The Solomon Islands maybe. Or Easter Island. Nauru. Truk. Rabaul. Tarawa. Madang...
Heck, you might be going just about...anywhere.  It was only human nature to push the limits...a little. To try and please the captain, and keep the show on the road. Just soldier on with the tail rotor gearbox... making a bit of metal. Not really....much. Just...a little bit. Showing up on the magnetic chip detector. But... it'll be all right.
And of course, next thing....
Another problem was simply the nature of what we did.  Just about anything. Long range searches. Fifty, sixty, seventy miles.  With your mothership long since disappeared over the horizon.... five hundred miles or a thousand miles from land....
and not a soul around, not a ship, nothing.... believe me, it get's interesting.
It gives you a whole new understanding of being alone...
We did emergency medical runs. Injured crew members. Shopping trips.  Take the captain to go visit his buddies and go gambling mid-ocean. Herding...

A lot of the captains liked us to herd the fish. Herd? Like cattle? Yes, kind of...
It involved keeping the fish inside the net, whilst it was still open, and slowly closing.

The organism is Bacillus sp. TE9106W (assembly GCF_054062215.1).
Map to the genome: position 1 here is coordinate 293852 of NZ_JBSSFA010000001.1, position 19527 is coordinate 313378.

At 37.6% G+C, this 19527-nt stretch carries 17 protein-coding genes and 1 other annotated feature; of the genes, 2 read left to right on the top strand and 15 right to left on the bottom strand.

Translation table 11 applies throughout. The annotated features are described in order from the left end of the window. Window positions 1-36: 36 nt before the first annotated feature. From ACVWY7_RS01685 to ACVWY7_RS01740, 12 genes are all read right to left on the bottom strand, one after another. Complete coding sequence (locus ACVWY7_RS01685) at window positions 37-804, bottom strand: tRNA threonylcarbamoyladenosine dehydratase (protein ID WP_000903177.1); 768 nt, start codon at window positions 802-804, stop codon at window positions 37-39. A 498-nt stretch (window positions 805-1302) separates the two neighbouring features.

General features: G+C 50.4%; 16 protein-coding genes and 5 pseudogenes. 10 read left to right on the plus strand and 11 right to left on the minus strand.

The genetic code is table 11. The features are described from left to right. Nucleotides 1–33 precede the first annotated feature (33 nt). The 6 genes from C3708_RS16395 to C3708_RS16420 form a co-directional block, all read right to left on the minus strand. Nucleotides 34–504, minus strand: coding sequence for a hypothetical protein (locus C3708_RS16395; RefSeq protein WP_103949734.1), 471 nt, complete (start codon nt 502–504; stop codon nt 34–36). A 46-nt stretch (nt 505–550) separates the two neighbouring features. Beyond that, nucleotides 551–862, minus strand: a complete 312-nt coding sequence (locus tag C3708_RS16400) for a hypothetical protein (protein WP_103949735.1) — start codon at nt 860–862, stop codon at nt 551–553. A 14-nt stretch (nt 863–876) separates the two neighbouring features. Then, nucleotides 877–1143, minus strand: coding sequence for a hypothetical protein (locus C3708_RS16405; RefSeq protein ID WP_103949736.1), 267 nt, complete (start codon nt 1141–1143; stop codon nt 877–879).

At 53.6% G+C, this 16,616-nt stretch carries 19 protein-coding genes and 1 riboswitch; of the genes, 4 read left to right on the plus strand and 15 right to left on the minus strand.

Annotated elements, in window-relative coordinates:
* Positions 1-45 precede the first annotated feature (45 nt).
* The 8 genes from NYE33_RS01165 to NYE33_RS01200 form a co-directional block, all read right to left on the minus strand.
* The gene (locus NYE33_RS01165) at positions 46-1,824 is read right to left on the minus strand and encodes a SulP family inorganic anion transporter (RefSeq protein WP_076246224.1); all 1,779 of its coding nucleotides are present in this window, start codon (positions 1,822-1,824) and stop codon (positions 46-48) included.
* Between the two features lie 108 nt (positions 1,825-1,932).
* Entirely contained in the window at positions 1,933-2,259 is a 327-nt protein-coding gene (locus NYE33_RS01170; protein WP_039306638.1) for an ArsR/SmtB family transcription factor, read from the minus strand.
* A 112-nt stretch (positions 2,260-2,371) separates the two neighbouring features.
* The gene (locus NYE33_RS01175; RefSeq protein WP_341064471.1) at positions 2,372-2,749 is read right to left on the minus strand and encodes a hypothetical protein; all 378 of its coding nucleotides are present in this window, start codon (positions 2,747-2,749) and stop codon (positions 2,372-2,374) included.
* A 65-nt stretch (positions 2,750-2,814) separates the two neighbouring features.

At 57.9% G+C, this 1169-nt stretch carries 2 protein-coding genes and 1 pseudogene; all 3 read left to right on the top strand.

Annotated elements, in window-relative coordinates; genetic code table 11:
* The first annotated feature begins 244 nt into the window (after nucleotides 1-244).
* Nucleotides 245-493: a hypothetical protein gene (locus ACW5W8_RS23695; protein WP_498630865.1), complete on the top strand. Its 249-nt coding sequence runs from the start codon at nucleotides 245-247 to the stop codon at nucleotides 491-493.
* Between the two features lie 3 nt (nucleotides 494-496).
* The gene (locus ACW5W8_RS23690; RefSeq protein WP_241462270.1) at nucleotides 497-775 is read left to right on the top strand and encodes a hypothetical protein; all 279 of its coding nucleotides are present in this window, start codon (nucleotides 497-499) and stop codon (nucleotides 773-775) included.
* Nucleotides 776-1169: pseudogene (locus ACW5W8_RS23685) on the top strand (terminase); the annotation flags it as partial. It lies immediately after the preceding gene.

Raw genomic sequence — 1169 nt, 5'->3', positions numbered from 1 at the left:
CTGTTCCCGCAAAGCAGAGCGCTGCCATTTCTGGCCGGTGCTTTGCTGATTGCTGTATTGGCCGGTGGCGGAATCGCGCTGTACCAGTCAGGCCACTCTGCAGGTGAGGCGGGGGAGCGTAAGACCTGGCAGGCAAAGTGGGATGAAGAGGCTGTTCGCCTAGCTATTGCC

As the nets would sink down, to a depth of one hundred, one hundred and fifty, two hundred feet.... and as the ship would play out the nets, steaming around in a huge circle.... the fish, understandably, would often try and swim out.If they decided to go under the nets, you were, technically speaking, goosed.
Unless you wanted to go play submarine. (People actually did, often enough, but not intentionally.) If, however, the teeming mass of thousands of fish, the so-called foamer, stayed at or close to the surface, now you had a chance. As the foamer headed for the exits,you, the crazy helicopter pilot, could could screaming in, and hover noisily just ahead of the leading tuna.  If you hung close above the water, typically four to six feet, and pedal turned furiously, causing the tail rotor pitch to change constantly, in a high pitched, teeth grinding yowl, then.... you had a fair to good chance of turning the 'leaders' around. They would then swim back into the slowly encircling nets. If only one leader got out past the helicopter....you were done. The rest would follow, nose to tail... Just like humans.